Mango BBQ Beans from Appetite for Reduction
Fruit is a perfect snack food. Take an apple: Wash and eat. It satisfies a need for something crisp, quenching with a touch of sweetness. It is also a lot more filling then processed snacks. There are so many different kinds of apples, you can mix up the texture and flavour each time. Lately, I have been happily exploring new apple varieties: Cameo, Pinata (also called Pinova), Jonagold, Fuji and Braeburn apples, which have all been great for snacking.
The apple is my standard fruit. I usually eat one or two a day and have yet to grow tired of it.
Berries and tropical fruit make me giddy, though. If they weren’t so expensive, I’d be eating them all day long (score for when they are all on sale at the same time!). Most often, like apples, they are great untouched. They are so sweet, you don’t need enhance their unblemished taste at all. Certainly you don’t need to do anything, but yes, it can get better. I dare you to make this salad.
Adapted from my favourite cookbook Radiant Health, Inner Wealth, this is a Thai salad with a multitude of tropical fruit (I used pineapple, mango, kiwi) with lime-tamari tofu. It is tossed with a sweet and zingy sesame-lime dressing. Served overtop of a bed of baby spinach and topped with a sprinkling of dried coconut and crushed cashews, this is a very tasty main-course salad. You do not need dessert with a main dish as succulent as this.
This is my submission to this month’s Veggie/Fruit a Month, featuring mango, to Healing Foods featuring pineapple, to E.A.T. World for Thailand, to this month’s Ingredient Challenge Monday for pineapple and to Deb for this week’s Souper Sundays.
While in Turkey, I had wonderful Turkish rice pudding (Sütlaç) that was silky smooth and sprinkled with cinnamon. I never liked rice pudding as a kid (sorry Mom!) but can I blame that on my own bland taste buds as a child or the rice pudding? My brother loved the stuff, so I don’t know.. In any case, this, my friends, is a delicious grown-up rice pudding. I approve.
After making the Mango Sticky Rice and Mango Shrikhand, I decided that mango, coconut and cardamom work really well together, so I rearranged them a bit to make this wonderfully delicious (and easy!) coconut rice pudding that was topped with a mango puree. The coconut rice pudding was delicious on its own, with flavours bursting from the coconut and cardamom with the creamy rice speckling the pudding. I mashed half a mango and added it on top of the pudding, which was great, but certainly do not hesitate to make this pudding without the mango. You can eat it plain or top with other fruit – banana, raspberries, kiwi, etc. The nuts are totally optional as well. I used chopped macadamia nuts but think toasted pistachios would have been better, or simply not use any nuts at all. It can be served cold or warm. Personally, I couldn’t wait long enough before diving in, so I had it warm… Eating it chilled would be just as delicious and perfect for a cool summer day.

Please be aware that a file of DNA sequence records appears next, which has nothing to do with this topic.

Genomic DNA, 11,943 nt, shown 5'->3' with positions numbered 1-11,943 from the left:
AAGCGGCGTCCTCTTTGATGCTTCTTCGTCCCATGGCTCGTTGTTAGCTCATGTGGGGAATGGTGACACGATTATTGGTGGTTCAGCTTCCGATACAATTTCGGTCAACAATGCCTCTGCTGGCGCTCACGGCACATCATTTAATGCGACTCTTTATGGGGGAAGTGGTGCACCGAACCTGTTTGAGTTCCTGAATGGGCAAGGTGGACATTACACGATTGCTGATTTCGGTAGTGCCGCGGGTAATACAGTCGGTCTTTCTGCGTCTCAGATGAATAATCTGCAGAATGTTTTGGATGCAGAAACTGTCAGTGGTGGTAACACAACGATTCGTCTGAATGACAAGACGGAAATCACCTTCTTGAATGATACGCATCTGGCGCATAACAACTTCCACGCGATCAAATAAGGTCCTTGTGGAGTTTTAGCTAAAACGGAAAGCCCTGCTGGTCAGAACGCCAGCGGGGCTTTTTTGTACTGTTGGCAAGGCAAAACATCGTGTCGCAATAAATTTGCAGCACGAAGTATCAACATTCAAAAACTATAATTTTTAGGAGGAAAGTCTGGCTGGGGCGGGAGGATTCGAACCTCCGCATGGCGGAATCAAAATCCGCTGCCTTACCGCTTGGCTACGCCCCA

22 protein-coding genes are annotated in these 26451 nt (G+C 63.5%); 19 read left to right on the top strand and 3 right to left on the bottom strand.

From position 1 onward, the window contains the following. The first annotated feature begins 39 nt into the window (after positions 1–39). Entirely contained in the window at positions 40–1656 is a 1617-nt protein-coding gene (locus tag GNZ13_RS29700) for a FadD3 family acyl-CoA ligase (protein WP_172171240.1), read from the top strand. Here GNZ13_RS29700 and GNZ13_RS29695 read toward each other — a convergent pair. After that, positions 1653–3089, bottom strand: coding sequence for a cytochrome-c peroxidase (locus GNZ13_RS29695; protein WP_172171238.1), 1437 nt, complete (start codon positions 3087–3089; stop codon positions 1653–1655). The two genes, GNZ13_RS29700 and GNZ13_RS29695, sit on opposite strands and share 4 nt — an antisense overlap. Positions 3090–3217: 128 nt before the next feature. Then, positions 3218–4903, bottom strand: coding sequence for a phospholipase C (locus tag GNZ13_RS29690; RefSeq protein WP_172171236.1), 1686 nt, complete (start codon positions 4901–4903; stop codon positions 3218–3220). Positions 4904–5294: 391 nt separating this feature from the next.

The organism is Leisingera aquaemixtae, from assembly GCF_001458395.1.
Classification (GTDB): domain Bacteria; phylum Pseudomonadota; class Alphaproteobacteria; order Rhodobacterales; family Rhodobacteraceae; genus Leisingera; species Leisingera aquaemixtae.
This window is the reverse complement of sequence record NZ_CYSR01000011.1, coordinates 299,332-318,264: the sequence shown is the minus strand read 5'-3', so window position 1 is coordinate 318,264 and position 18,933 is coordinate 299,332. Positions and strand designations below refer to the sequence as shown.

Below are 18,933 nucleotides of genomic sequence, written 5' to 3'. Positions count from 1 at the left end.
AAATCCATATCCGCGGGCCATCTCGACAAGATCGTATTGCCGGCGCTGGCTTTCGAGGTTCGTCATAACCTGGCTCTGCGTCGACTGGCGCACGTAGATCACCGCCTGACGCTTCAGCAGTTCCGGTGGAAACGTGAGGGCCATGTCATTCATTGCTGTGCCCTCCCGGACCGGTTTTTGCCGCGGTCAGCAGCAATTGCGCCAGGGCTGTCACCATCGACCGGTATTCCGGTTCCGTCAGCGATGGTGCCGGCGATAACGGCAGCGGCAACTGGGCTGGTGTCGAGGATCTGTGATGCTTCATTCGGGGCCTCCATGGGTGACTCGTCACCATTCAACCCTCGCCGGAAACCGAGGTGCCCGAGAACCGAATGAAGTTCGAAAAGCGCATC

O mango, how sweet you are!
I must admit that I was a late bloomer when it came to mango loving. I will blame it on the lack of decent mangoes where I used to live. However, once I moved to Toronto I scoured Chinatown last year and devoured the Ataulfos. This year, I was on a mission to find the even sweeter Indian Alphonso mango. While I escaped Turkey unscathed from the erupting volcano, the Alphonso mangoes did not share the same fate. Their shipment had been delayed and I initially couldn’t find any at the Gerrard India Bazaar (aka Little India). Luckily, when I came back last weekend, I scooped up a case, split them with a friend and have been enjoying them all week. Arguably the best mango.
I used to wonder why mess with mangoes when they taste so good all by themselves? I love pretty much all (heat tolerable) dishes with mangoes, but when I have delicious fresh mangoes, I just want to eat them the way they are. I find it hard to incorporate the mangoes into a dish that may mask their flavour. No worries with Mango and Sticky Rice, because mango and coconut are simply meant to be together. They are definitely better than the sum of their parts alone. The sweet coconut creaminess envelopes the juicy Alphonso mangoes on a bed of creamy, yet sticky, coconut-flavoured rice. The benefit of making this dish at home, is that you can make the dish as sweet as you want. Not much sugar was needed to be added when the mangoes are brimming with taste. There are many recipes for Mango Sticky Rice, but I adapted my version from Taste Buddies.
Mango shrikhand is an Indian dessert, popular in Gurjarat (incidentally where mangoes are grown). Cool, strained yogurt is mixed with cardamom, saffron, sugar and (in this version) pistachios as well. It is topped with the sinfully juicy mango slices with a sprinkle of chopped pistachios. The Alphonso mangoes, utterly sweet, really shine in this dish.
This recipe is adapted from Closet Cooking, and is really, really good. I know it is important to have the proper consistency of yogurt, which is why people recommend to drain it in a cheesecloth overnight, but I used Greek-style yogurt instead. It was thinned with the additional ingredients. Definitely taste as you go, adjusting the sweetness based on your ingredients.
Alphonso mangoes are arguably the sweetest mango you can find. They are imported from India, and only recently, in 2007, did the United States lift their 18-year import ban. The recent volcanic eruption in Iceland caused a glut of Alphonso mangoes at the Gerrard India Bazaar in Toronto but I found some at the Cash and Carry over the weekend. They are definitely worth the extra price as they are just bursting with juice. Every time I cut one, I did it over my dish to catch all the runaway juices, and then proceed to lick my fingers clean as to not miss any of the sweet mango goodness.
When, for an early birthday gift, the lovely D drove an hour and a half to pick me up and drive another hour and a half to the Stratford Festival, I wanted a fresh and gluten-free lunch recipe. As quick and easy-to-make as they are tangy and sweet, these mango salad rolls were the perfect treat.